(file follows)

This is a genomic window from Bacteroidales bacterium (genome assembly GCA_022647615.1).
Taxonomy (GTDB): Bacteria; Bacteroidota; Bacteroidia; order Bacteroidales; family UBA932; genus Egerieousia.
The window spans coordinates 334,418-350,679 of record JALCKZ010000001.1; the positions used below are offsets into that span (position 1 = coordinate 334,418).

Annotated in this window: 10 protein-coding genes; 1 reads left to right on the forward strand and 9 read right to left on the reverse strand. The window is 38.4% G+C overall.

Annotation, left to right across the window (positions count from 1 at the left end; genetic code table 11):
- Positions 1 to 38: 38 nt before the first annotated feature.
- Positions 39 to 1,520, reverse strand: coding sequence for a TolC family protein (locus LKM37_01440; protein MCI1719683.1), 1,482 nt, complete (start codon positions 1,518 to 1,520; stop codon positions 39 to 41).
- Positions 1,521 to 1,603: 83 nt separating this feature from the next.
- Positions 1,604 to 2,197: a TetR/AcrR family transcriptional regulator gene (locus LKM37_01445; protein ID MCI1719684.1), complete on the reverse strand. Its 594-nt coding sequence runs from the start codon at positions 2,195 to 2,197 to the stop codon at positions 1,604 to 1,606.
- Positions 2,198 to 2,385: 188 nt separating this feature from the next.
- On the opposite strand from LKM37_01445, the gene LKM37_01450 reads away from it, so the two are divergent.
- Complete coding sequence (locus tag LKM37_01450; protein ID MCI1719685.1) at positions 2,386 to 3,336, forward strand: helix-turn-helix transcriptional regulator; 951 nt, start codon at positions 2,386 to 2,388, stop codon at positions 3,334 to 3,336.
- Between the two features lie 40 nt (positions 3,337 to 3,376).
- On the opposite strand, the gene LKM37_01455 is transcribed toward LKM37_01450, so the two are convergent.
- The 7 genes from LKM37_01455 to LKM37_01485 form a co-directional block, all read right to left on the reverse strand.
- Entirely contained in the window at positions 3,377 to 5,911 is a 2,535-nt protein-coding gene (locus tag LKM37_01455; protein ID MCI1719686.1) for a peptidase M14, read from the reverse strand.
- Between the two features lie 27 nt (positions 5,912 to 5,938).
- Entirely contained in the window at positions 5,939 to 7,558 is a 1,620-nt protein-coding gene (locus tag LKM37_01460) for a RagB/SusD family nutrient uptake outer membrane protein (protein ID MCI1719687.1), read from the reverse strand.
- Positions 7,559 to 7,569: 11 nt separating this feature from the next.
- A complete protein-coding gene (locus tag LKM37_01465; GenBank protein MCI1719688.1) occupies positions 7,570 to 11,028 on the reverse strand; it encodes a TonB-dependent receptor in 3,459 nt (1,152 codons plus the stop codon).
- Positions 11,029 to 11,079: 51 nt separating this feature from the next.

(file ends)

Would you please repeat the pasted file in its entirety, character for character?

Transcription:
This is a genomic window from Bacteroidales bacterium (genome assembly GCA_022647615.1).
Taxonomy (GTDB): Bacteria; Bacteroidota; Bacteroidia; order Bacteroidales; family UBA932; genus Egerieousia.
The window spans coordinates 334,418-350,679 of record JALCKZ010000001.1; the positions used below are offsets into that span (position 1 = coordinate 334,418).

Annotated in this window: 10 protein-coding genes; 1 reads left to right on the forward strand and 9 read right to left on the reverse strand. The window is 38.4% G+C overall.

Annotation, left to right across the window (positions count from 1 at the left end; genetic code table 11):
- Positions 1 to 38: 38 nt before the first annotated feature.
- Positions 39 to 1,520, reverse strand: coding sequence for a TolC family protein (locus LKM37_01440; protein MCI1719683.1), 1,482 nt, complete (start codon positions 1,518 to 1,520; stop codon positions 39 to 41).
- Positions 1,521 to 1,603: 83 nt separating this feature from the next.
- Positions 1,604 to 2,197: a TetR/AcrR family transcriptional regulator gene (locus LKM37_01445; protein ID MCI1719684.1), complete on the reverse strand. Its 594-nt coding sequence runs from the start codon at positions 2,195 to 2,197 to the stop codon at positions 1,604 to 1,606.
- Positions 2,198 to 2,385: 188 nt separating this feature from the next.
- On the opposite strand from LKM37_01445, the gene LKM37_01450 reads away from it, so the two are divergent.
- Complete coding sequence (locus tag LKM37_01450; protein ID MCI1719685.1) at positions 2,386 to 3,336, forward strand: helix-turn-helix transcriptional regulator; 951 nt, start codon at positions 2,386 to 2,388, stop codon at positions 3,334 to 3,336.
- Between the two features lie 40 nt (positions 3,337 to 3,376).
- On the opposite strand, the gene LKM37_01455 is transcribed toward LKM37_01450, so the two are convergent.
- The 7 genes from LKM37_01455 to LKM37_01485 form a co-directional block, all read right to left on the reverse strand.
- Entirely contained in the window at positions 3,377 to 5,911 is a 2,535-nt protein-coding gene (locus tag LKM37_01455; protein ID MCI1719686.1) for a peptidase M14, read from the reverse strand.
- Between the two features lie 27 nt (positions 5,912 to 5,938).
- Entirely contained in the window at positions 5,939 to 7,558 is a 1,620-nt protein-coding gene (locus tag LKM37_01460) for a RagB/SusD family nutrient uptake outer membrane protein (protein ID MCI1719687.1), read from the reverse strand.
- Positions 7,559 to 7,569: 11 nt separating this feature from the next.
- A complete protein-coding gene (locus tag LKM37_01465; GenBank protein MCI1719688.1) occupies positions 7,570 to 11,028 on the reverse strand; it encodes a TonB-dependent receptor in 3,459 nt (1,152 codons plus the stop codon).
- Positions 11,029 to 11,079: 51 nt separating this feature from the next.